Wednesday, November 29, 2017

Western Kansas Corn

When it's time to cut, it's time to cut.

When it's too wet the combines can't go out into the fields, when the winds come the corn is blown onto the ground and can't be picked up. There's hail and frost too. So when it's time, dry and calm, everything needs to happen at once. and quickly. Early mornings and into the night. Like a tightly choreographed military maneuver of harvester and hopper and the big rigs to haul everything off to the silos.

Tuesday, August 1, 2017

A Wilder Place

 A Walk on the Land

 When I'm hired to shoot a "land job" it is the closest thing to what I originally set out to do as a photographer when I began my career. Much has happened since then, but my intention at that time was to travel the world to shoot landscapes. Although I've photographed many different kinds of assignments since then I would have to say that it is my favorite thing to shoot. Wandering the land, familiarizing myself with its shapes and textures and trying to figure out where I will be standing when the light is perfect. This piece of land was particularly beautiful.






Thursday, July 6, 2017

Hammer Down

Tom Guido

In progress

Monday, June 19, 2017

Rocky Mountain Alps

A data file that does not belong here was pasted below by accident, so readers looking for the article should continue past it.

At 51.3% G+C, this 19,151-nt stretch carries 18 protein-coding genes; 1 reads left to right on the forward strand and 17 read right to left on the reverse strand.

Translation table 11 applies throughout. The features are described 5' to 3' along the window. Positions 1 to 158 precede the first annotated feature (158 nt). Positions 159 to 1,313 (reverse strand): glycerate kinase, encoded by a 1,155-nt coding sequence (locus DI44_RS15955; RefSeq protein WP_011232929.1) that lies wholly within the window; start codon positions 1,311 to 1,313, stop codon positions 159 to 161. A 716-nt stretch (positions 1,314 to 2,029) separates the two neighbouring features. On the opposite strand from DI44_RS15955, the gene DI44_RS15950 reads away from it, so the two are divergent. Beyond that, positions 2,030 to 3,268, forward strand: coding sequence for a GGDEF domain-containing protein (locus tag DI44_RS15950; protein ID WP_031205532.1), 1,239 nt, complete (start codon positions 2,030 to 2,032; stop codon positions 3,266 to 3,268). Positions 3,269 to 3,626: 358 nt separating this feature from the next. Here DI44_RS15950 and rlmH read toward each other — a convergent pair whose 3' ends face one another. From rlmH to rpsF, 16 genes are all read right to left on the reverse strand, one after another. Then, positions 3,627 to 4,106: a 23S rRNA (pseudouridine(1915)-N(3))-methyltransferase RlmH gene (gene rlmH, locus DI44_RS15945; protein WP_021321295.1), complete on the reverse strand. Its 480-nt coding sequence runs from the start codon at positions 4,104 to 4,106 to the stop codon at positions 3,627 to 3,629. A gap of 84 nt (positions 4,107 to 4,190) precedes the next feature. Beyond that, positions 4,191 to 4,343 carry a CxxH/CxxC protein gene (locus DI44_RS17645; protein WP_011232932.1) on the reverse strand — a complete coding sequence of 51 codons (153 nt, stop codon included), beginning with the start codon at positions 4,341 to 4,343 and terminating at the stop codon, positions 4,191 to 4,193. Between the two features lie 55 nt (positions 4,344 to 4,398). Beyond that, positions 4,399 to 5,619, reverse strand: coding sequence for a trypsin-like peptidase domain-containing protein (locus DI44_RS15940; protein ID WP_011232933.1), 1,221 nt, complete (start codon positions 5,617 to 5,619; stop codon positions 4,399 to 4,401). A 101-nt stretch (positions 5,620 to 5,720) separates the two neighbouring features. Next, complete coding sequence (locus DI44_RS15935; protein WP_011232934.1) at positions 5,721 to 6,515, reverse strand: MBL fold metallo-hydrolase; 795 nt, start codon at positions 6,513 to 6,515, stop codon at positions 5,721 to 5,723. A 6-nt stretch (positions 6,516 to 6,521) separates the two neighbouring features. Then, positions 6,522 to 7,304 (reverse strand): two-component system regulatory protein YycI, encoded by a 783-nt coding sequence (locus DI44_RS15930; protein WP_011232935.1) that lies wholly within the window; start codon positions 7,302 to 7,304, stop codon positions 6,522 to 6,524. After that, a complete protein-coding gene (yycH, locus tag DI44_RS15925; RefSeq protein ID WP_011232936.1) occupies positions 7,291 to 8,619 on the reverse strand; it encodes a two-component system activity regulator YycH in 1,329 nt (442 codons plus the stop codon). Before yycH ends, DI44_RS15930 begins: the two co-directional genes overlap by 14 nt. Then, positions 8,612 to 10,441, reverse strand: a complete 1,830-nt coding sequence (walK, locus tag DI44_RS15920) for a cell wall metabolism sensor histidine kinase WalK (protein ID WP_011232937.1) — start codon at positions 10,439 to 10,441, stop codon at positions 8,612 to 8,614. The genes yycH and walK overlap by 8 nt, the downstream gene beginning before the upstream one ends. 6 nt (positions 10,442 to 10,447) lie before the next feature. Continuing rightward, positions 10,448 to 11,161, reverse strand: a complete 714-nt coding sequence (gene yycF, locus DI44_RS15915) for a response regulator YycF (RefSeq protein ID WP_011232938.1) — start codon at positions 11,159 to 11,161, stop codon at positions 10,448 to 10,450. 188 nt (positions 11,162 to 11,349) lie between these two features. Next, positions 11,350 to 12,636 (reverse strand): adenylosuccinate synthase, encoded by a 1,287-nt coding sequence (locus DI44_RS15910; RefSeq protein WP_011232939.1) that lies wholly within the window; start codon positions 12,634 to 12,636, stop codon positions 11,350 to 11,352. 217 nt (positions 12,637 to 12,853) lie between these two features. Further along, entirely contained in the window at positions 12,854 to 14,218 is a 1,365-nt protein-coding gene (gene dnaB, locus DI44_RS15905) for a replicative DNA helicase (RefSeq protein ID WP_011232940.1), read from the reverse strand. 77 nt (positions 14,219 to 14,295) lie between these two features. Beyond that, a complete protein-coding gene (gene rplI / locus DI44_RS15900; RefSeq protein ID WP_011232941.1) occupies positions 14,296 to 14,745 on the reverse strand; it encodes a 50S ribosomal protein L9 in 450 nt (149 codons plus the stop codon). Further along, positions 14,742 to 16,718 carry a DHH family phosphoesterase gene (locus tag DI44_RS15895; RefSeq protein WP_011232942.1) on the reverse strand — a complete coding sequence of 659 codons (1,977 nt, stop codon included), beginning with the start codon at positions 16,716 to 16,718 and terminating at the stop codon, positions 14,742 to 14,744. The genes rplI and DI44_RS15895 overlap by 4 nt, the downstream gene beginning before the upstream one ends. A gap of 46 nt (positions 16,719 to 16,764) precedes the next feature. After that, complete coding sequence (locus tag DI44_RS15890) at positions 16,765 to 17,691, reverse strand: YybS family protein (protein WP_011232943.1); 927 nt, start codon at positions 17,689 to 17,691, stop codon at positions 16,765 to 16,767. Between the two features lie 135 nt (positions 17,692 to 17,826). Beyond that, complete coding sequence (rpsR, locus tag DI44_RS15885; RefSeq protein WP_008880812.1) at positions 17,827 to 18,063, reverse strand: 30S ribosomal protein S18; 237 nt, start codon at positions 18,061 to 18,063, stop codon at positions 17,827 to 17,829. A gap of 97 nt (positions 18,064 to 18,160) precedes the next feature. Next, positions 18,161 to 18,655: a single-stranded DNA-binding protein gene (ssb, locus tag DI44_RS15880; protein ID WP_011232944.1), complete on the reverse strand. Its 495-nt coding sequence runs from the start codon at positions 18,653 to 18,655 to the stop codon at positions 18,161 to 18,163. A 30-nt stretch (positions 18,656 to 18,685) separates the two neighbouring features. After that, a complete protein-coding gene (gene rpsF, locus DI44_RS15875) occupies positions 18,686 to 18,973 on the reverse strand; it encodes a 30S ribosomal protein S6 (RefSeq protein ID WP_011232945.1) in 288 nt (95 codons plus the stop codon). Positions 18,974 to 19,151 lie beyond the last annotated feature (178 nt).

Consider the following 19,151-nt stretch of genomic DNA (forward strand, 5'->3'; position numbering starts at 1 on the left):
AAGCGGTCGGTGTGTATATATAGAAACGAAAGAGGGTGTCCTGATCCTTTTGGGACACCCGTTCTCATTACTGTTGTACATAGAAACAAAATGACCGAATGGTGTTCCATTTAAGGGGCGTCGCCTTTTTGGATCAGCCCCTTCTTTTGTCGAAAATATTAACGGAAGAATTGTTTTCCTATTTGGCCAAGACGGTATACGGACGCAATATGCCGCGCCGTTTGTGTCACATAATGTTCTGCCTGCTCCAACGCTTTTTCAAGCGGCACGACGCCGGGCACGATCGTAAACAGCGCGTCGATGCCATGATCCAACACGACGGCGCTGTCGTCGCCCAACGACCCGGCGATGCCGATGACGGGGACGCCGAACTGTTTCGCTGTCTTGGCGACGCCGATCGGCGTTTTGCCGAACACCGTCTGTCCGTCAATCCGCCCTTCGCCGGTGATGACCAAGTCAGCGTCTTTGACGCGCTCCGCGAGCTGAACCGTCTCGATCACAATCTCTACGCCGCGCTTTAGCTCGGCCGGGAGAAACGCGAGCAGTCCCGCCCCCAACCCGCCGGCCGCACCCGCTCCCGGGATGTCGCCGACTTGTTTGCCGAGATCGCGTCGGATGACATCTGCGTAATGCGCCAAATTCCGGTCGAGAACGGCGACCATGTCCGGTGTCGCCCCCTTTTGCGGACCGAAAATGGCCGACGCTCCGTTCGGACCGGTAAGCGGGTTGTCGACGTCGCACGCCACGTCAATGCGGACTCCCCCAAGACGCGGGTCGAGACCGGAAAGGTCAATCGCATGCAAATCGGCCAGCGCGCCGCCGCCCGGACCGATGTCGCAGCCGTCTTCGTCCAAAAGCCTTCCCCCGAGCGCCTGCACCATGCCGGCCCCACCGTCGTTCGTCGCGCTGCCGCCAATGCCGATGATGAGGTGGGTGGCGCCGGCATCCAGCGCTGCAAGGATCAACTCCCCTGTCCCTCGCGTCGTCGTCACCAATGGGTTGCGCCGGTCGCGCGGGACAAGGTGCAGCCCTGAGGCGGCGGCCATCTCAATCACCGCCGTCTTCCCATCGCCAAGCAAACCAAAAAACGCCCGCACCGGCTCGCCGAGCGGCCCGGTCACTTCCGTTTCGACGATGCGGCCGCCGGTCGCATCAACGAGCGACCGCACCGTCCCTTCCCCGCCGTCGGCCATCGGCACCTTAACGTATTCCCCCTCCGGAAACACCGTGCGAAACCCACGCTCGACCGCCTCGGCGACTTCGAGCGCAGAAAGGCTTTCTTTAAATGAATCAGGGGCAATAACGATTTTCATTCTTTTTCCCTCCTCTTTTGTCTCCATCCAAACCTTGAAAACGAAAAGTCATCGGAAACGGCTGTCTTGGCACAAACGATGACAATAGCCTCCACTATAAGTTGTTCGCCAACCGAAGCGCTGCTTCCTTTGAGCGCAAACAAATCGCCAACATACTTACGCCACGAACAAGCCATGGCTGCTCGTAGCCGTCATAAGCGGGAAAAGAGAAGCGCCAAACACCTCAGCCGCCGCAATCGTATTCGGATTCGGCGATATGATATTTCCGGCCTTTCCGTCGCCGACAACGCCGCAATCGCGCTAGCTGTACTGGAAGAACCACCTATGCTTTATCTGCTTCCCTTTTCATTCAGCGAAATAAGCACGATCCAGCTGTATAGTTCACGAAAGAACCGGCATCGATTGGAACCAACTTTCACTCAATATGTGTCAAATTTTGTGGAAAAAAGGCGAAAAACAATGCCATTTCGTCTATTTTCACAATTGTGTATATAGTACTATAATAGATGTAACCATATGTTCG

The Mountaineers Mountains

I want to make sure I get this right because there are those who know more about this than I that are there to make sure to correct me if I stray from the absolutes. The San Juan Mountains of Colorado, from Ouray in the North and ranging South to Piedra and home to 13 of Colorado's 54 peaks above 14,000', and eight above 13,000 feet, have been referred to as the North American Alps, and they truly are. I have wandered through all of the mountains in the Gore Range, Swatch Range, Collegiate Range and the Maroon Snowmass Wilderness Area, and many places between, but there is nothing like the San Juans. For their expansiveness, and relief. The mountaineers mountains. I started kicking around in the southern mountains of Colorado only recently and have found that navigating them on foot is a supreme challenge. Mt. Sneffles Peak, at 14,157', pictured below is a true Massif and flanked by venerable ridge lines that beckon to be traversed. 

The images below, shot out the window of a Cessna 185, flown by my long time friend and mentor, Barry Stott, give a unique view into the utter expansiveness of this upheaval of granite. From the air, you can see layer upon layer of spine upon spine of some of the most rugged terrain that North America has to offer with an array of sculpted and unique features beyond any description.

Inviting and defying.